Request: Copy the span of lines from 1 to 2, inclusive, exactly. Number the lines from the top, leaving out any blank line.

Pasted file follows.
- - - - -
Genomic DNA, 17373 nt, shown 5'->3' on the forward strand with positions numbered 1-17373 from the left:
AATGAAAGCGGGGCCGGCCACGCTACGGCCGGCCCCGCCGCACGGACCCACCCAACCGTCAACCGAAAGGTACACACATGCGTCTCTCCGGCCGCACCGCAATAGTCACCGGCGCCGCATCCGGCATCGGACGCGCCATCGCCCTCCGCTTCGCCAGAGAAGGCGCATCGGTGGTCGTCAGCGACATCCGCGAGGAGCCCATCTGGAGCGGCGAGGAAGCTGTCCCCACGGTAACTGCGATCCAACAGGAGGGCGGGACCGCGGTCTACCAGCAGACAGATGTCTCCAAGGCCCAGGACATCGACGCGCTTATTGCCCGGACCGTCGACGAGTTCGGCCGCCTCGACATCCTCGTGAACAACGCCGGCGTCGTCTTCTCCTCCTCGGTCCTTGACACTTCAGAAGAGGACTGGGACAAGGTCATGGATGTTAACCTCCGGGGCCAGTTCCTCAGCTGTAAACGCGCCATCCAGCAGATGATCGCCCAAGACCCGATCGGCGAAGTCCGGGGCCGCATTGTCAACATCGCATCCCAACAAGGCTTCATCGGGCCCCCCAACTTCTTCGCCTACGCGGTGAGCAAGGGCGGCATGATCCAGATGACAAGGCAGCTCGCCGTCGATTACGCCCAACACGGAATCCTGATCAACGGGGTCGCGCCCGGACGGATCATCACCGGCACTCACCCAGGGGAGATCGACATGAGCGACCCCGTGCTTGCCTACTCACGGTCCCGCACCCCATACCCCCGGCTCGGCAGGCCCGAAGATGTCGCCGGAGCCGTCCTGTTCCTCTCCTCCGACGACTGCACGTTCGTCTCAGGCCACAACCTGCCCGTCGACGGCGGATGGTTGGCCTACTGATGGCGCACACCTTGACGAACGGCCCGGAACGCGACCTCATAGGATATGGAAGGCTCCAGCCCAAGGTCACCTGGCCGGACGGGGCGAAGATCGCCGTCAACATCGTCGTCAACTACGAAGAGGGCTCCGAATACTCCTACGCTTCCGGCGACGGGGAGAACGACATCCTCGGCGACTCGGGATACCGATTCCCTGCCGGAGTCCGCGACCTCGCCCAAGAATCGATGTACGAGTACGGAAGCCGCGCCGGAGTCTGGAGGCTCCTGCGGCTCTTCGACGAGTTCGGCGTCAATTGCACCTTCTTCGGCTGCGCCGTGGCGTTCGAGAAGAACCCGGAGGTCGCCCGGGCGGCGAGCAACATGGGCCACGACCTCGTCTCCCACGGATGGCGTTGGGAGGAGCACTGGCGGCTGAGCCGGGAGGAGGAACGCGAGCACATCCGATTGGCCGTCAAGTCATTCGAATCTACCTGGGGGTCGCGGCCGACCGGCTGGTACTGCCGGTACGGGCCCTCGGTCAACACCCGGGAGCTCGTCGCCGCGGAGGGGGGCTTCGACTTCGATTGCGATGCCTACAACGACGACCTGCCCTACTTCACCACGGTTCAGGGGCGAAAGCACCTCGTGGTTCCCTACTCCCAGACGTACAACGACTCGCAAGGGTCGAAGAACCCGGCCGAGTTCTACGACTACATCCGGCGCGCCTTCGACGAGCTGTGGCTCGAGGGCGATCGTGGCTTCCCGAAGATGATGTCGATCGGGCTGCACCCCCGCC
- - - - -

Genomic DNA, 17373 nt, shown 5'->3' on the forward strand with positions numbered 1-17373 from the left:
AATGAAAGCGGGGCCGGCCACGCTACGGCCGGCCCCGCCGCACGGACCCACCCAACCGTCAACCGAAAGGTACACACATGCGTCTCTCCGGCCGCACCGCAATAGTCACCGGCGCCGCATCCGGCATCGGACGCGCCATCGCCCTCCGCTTCGCCAGAGAAGGCGCATCGGTGGTCGTCAGCGACATCCGCGAGGAGCCCATCTGGAGCGGCGAGGAAGCTGTCCCCACGGTAACTGCGATCCAACAGGAGGGCGGGACCGCGGTCTACCAGCAGACAGATGTCTCCAAGGCCCAGGACATCGACGCGCTTATTGCCCGGACCGTCGACGAGTTCGGCCGCCTCGACATCCTCGTGAACAACGCCGGCGTCGTCTTCTCCTCCTCGGTCCTTGACACTTCAGAAGAGGACTGGGACAAGGTCATGGATGTTAACCTCCGGGGCCAGTTCCTCAGCTGTAAACGCGCCATCCAGCAGATGATCGCCCAAGACCCGATCGGCGAAGTCCGGGGCCGCATTGTCAACATCGCATCCCAACAAGGCTTCATCGGGCCCCCCAACTTCTTCGCCTACGCGGTGAGCAAGGGCGGCATGATCCAGATGACAAGGCAGCTCGCCGTCGATTACGCCCAACACGGAATCCTGATCAACGGGGTCGCGCCCGGACGGATCATCACCGGCACTCACCCAGGGGAGATCGACATGAGCGACCCCGTGCTTGCCTACTCACGGTCCCGCACCCCATACCCCCGGCTCGGCAGGCCCGAAGATGTCGCCGGAGCCGTCCTGTTCCTCTCCTCCGACGACTGCACGTTCGTCTCAGGCCACAACCTGCCCGTCGACGGCGGATGGTTGGCCTACTGATGGCGCACACCTTGACGAACGGCCCGGAACGCGACCTCATAGGATATGGAAGGCTCCAGCCCAAGGTCACCTGGCCGGACGGGGCGAAGATCGCCGTCAACATCGTCGTCAACTACGAAGAGGGCTCCGAATACTCCTACGCTTCCGGCGACGGGGAGAACGACATCCTCGGCGACTCGGGATACCGATTCCCTGCCGGAGTCCGCGACCTCGCCCAAGAATCGATGTACGAGTACGGAAGCCGCGCCGGAGTCTGGAGGCTCCTGCGGCTCTTCGACGAGTTCGGCGTCAATTGCACCTTCTTCGGCTGCGCCGTGGCGTTCGAGAAGAACCCGGAGGTCGCCCGGGCGGCGAGCAACATGGGCCACGACCTCGTCTCCCACGGATGGCGTTGGGAGGAGCACTGGCGGCTGAGCCGGGAGGAGGAACGCGAGCACATCCGATTGGCCGTCAAGTCATTCGAATCTACCTGGGGGTCGCGGCCGACCGGCTGGTACTGCCGGTACGGGCCCTCGGTCAACACCCGGGAGCTCGTCGCCGCGGAGGGGGGCTTCGACTTCGATTGCGATGCCTACAACGACGACCTGCCCTACTTCACCACGGTTCAGGGGCGAAAGCACCTCGTGGTTCCCTACTCCCAGACGTACAACGACTCGCAAGGGTCGAAGAACCCGGCCGAGTTCTACGACTACATCCGGCGCGCCTTCGACGAGCTGTGGCTCGAGGGCGATCGTGGCTTCCCGAAGATGATGTCGATCGGGCTGCACCCCCGCC